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E - Everyone

Those Sidelines Matter

by Pompadour


I'm running after the shadows, tracing my hand through their inky substance. The sand is just a crumpled mass of golden grains beneath me. Nothing more, nothing less. It's the shadows that intrigue me, existing despite all this light and laughter. I watch out of the corner of my eyes as the children streak past, chasing after a ball that seems to be attracted to the sea by some strange magnetism. And yet, that sense of sight is... numb. I feel like I'm in an hour-glass, oblivious to the world around me. I don't feel vulnerable anymore, shielded by these glass walls I have somehow managed to erect around myself. Nobody can hurt my dreams here.

I bend down towards the shore, engaged in understanding the science of shadows. Stretching my hand out, I'm surprised to find that my shadow turns to ash - fine, golden ash that swirls around me. I notice as it transforms, but it never completely fades away. The sky is all but a dangling dome above me, cracked with reds and purples and navy blues. I am unaccustomed to such beauty. It's like smoky vines en-wrap themselves around the yolk of a sun, like clinging ivy that someone painted scarlet and gold out of spite. But the whole effect is just so beautiful.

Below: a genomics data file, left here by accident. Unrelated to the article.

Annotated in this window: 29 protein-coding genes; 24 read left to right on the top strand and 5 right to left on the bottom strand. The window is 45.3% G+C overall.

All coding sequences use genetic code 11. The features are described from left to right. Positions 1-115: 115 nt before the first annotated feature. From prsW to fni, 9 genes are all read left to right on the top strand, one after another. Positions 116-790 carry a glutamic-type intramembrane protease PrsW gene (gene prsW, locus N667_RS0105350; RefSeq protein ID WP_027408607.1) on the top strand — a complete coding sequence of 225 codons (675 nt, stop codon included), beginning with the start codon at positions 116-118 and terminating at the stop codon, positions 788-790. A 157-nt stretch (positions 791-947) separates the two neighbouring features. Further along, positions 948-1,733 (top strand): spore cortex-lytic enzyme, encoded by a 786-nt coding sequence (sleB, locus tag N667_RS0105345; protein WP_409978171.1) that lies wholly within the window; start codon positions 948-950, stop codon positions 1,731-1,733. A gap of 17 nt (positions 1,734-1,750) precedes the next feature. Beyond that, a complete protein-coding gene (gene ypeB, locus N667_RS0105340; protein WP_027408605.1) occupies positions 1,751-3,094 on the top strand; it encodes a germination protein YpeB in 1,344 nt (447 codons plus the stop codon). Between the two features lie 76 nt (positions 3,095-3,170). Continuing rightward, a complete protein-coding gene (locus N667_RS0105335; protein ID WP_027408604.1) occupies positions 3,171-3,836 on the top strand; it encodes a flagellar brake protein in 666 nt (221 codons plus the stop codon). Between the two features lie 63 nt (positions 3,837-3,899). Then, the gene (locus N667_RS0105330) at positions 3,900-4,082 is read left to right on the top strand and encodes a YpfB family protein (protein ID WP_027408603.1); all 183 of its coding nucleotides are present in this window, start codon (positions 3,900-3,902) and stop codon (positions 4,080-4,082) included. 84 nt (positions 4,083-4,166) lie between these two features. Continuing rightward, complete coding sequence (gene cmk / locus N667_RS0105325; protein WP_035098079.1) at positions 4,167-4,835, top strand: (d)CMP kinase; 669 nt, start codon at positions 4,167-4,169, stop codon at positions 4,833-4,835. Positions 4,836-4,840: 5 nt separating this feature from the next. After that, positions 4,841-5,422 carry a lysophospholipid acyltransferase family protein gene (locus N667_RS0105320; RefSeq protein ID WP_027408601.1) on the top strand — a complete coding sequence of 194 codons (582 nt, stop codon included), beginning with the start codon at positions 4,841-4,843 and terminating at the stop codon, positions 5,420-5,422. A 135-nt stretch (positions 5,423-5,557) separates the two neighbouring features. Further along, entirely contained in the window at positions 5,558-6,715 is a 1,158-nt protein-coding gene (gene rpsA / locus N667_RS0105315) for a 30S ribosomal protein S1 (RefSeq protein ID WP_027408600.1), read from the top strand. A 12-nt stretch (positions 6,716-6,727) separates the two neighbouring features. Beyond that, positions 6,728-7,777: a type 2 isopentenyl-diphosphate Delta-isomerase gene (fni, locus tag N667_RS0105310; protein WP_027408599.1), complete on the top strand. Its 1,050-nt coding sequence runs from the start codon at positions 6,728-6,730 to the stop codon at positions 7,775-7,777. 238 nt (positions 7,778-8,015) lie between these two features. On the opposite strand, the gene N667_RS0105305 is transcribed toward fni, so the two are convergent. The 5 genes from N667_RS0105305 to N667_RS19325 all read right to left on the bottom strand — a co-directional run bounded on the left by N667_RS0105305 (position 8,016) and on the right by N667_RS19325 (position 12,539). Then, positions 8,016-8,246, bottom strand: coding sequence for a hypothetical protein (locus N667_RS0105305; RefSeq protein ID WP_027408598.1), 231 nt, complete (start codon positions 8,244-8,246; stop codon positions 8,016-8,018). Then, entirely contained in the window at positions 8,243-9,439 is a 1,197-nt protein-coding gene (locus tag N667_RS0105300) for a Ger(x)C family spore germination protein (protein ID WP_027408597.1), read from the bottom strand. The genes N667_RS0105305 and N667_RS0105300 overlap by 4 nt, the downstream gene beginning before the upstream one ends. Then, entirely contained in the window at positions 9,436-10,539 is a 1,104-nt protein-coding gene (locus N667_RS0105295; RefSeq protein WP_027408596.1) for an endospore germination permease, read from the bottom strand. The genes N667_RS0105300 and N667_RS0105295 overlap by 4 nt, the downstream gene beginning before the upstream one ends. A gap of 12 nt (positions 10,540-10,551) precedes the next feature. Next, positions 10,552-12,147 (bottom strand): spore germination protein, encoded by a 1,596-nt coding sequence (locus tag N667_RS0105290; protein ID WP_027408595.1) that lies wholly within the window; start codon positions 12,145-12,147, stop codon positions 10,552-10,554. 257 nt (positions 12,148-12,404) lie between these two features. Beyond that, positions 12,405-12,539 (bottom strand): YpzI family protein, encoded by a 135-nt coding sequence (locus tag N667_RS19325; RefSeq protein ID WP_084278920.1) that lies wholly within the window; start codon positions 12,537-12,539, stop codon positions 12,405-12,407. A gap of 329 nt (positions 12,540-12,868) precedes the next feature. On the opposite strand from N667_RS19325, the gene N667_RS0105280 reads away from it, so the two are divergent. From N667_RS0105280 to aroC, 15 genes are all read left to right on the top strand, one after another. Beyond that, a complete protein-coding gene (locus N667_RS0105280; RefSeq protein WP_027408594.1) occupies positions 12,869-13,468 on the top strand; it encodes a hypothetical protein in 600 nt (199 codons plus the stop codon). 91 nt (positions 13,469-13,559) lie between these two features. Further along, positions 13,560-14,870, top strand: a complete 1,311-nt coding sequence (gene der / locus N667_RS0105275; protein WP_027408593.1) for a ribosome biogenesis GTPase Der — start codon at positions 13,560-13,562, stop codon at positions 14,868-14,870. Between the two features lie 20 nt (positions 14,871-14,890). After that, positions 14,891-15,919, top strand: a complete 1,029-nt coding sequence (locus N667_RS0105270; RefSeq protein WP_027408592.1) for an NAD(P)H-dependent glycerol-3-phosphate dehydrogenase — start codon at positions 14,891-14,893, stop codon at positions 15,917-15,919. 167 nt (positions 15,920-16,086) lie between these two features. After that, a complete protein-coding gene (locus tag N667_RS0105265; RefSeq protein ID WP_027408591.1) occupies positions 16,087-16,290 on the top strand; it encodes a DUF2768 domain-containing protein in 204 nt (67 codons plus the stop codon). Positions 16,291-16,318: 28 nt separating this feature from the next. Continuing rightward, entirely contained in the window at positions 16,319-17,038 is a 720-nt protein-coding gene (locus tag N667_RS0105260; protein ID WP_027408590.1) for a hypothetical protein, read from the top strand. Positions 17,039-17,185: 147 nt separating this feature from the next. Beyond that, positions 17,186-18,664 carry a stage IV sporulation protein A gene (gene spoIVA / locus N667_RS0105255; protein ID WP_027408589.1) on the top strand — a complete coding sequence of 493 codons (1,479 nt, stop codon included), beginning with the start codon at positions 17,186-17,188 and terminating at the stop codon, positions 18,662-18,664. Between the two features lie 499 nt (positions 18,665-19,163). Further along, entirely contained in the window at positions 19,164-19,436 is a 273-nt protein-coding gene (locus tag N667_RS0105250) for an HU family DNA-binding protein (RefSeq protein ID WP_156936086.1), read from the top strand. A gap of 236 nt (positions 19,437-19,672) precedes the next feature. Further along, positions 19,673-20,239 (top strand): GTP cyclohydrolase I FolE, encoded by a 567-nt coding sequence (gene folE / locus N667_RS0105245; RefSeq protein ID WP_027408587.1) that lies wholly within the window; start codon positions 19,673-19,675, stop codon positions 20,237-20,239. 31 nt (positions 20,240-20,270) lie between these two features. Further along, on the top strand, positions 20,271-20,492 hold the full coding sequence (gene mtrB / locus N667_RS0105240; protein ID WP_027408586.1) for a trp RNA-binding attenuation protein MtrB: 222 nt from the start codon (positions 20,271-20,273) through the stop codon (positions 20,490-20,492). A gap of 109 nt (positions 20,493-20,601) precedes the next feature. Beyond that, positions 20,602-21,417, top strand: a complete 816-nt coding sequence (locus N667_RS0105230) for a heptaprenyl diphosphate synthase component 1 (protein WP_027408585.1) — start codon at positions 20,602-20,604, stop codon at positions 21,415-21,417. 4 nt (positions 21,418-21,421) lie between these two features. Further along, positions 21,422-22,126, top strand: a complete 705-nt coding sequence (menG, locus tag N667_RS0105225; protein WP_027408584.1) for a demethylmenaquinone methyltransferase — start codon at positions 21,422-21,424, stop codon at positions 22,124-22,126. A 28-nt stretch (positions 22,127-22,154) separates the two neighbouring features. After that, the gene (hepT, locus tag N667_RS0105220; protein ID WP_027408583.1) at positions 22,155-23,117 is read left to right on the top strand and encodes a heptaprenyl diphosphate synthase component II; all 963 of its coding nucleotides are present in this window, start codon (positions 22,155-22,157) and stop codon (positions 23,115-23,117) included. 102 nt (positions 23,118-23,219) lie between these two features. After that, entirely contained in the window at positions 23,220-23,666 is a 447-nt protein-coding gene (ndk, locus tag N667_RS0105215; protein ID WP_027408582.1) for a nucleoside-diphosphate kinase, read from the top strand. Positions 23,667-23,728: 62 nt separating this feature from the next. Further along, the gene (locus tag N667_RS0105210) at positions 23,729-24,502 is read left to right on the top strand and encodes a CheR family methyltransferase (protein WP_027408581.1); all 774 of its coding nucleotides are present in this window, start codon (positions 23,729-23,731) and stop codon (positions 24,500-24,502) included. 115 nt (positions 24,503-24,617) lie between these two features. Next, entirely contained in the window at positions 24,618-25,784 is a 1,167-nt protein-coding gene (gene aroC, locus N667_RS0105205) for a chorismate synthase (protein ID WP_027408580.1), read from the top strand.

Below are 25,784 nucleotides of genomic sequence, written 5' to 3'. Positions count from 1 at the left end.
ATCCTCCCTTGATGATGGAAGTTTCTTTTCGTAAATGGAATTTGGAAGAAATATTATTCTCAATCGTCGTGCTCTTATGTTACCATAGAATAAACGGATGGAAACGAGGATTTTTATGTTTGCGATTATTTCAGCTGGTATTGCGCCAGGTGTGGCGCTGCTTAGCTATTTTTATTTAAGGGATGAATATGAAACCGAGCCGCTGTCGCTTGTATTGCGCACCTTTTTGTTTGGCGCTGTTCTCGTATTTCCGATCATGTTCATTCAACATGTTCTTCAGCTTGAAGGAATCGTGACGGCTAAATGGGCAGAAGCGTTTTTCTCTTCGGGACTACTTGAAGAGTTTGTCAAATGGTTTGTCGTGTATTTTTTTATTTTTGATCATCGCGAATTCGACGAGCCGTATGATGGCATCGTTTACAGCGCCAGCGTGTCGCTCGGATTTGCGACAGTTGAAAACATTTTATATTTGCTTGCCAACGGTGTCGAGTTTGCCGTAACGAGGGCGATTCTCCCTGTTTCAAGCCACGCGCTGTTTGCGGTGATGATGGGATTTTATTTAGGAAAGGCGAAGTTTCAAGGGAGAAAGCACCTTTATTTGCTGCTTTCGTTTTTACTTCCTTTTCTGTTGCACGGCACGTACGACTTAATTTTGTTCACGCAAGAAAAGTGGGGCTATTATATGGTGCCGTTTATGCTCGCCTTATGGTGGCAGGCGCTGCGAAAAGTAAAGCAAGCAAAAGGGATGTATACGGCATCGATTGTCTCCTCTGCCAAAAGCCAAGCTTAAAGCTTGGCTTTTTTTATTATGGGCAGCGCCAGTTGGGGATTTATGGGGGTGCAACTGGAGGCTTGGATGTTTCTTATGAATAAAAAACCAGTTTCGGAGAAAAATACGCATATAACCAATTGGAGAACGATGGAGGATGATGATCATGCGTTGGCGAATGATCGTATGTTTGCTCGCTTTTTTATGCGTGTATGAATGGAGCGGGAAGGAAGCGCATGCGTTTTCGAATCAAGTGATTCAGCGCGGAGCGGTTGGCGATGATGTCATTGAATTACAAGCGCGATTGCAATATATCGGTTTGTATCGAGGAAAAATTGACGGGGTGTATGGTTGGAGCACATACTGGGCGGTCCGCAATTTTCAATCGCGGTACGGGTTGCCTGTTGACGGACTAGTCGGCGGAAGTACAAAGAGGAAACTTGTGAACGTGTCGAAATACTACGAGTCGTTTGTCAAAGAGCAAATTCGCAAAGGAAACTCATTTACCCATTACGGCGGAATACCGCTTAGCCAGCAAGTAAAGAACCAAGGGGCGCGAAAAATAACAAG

My shadow sees how I'm losing interest in him, but the poor dear doesn't speak. I stare, transfixed, at the glow of the galaxies in the night, all flickering and winking slyly at me like cars on the highway. The stars are all paper threads, holding the moon in place.

The sun has already set, but I don't remember noticing it then. It's a fishbowl, the sun is, and when it fades, it never thinks about waving a cheery goodbye. It just slinks away amid the splendour of the fantastic sky.You just can't help but miss it. It sounds strange, but it's true. Somehow, it's not the neon signs that attract me. They shout out, "I'm here! Look at me! Yoohoo!" And we do. But then we miss out on the other, quieter beauties that are too shy to speak up. And it's these "other things" that have always held a glamour to me; all the sidelines on the silver screen.

I can hear my sister mumbling from her perch beside me, but her voice is like a cool, clear background song. It's numbly inviting, though I can't make out a word she's saying. The world is holding me in its glorious grasp. I am lost, and will remain so until someone drags me away by force.